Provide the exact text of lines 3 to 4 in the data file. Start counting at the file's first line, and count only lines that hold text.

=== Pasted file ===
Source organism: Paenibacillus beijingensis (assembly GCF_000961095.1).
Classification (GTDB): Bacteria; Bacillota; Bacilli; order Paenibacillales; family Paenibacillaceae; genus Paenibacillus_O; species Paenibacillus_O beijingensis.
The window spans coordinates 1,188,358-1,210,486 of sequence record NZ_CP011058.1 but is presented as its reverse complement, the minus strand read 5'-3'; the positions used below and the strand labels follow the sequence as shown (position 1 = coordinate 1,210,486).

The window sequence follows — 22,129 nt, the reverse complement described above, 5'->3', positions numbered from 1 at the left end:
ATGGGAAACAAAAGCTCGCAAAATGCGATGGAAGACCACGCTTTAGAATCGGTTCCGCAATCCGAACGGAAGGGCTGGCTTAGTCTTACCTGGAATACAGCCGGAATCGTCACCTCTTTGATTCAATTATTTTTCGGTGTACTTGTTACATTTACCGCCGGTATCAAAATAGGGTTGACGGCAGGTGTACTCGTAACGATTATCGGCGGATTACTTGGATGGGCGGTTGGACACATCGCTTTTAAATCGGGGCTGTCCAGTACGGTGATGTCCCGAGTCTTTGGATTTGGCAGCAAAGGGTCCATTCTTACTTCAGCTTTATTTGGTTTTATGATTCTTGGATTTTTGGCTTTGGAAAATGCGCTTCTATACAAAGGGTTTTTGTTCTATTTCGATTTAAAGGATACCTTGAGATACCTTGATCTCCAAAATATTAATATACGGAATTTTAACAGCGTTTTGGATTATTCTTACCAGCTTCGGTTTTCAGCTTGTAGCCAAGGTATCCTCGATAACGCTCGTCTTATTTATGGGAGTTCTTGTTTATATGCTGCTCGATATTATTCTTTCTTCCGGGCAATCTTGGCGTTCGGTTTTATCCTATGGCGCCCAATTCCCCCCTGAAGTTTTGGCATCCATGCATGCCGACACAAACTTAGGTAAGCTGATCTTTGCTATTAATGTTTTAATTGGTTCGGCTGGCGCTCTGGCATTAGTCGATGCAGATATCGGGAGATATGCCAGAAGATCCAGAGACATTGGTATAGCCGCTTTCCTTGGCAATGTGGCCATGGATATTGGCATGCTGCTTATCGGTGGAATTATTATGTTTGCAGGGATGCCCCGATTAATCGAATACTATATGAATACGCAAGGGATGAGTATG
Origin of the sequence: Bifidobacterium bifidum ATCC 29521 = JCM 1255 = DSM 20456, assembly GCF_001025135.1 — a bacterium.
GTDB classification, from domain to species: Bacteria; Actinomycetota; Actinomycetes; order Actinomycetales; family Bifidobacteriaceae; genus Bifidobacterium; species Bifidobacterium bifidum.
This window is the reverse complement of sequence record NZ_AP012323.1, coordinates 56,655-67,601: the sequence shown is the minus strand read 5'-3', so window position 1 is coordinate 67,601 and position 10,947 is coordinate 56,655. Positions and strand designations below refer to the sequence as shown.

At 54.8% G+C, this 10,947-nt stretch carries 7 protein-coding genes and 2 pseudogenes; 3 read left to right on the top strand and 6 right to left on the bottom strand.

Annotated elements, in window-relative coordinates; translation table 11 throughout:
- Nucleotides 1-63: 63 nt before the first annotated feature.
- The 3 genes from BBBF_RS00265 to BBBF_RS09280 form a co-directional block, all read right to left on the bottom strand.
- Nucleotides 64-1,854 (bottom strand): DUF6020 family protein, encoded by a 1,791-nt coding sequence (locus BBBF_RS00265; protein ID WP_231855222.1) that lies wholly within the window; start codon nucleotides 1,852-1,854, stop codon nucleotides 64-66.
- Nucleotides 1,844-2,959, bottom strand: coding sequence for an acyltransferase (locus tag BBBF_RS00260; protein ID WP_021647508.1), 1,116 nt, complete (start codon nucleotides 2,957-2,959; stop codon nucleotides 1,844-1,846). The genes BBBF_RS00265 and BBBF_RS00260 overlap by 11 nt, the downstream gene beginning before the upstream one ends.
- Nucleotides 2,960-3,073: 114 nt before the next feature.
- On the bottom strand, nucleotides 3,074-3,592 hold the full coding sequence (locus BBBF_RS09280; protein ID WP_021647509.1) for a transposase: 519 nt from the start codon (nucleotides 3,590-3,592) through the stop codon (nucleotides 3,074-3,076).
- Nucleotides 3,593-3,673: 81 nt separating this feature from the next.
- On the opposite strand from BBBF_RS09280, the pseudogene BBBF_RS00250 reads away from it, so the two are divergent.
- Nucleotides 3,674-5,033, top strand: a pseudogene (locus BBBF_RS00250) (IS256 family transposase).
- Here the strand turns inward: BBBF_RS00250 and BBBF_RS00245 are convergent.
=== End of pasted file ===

The window spans coordinates 1,188,358-1,210,486 of sequence record NZ_CP011058.1 but is presented as its reverse complement, the minus strand read 5'-3'; the positions used below and the strand labels follow the sequence as shown (position 1 = coordinate 1,210,486).

The window sequence follows — 22,129 nt, the reverse complement described above, 5'->3', positions numbered from 1 at the left end: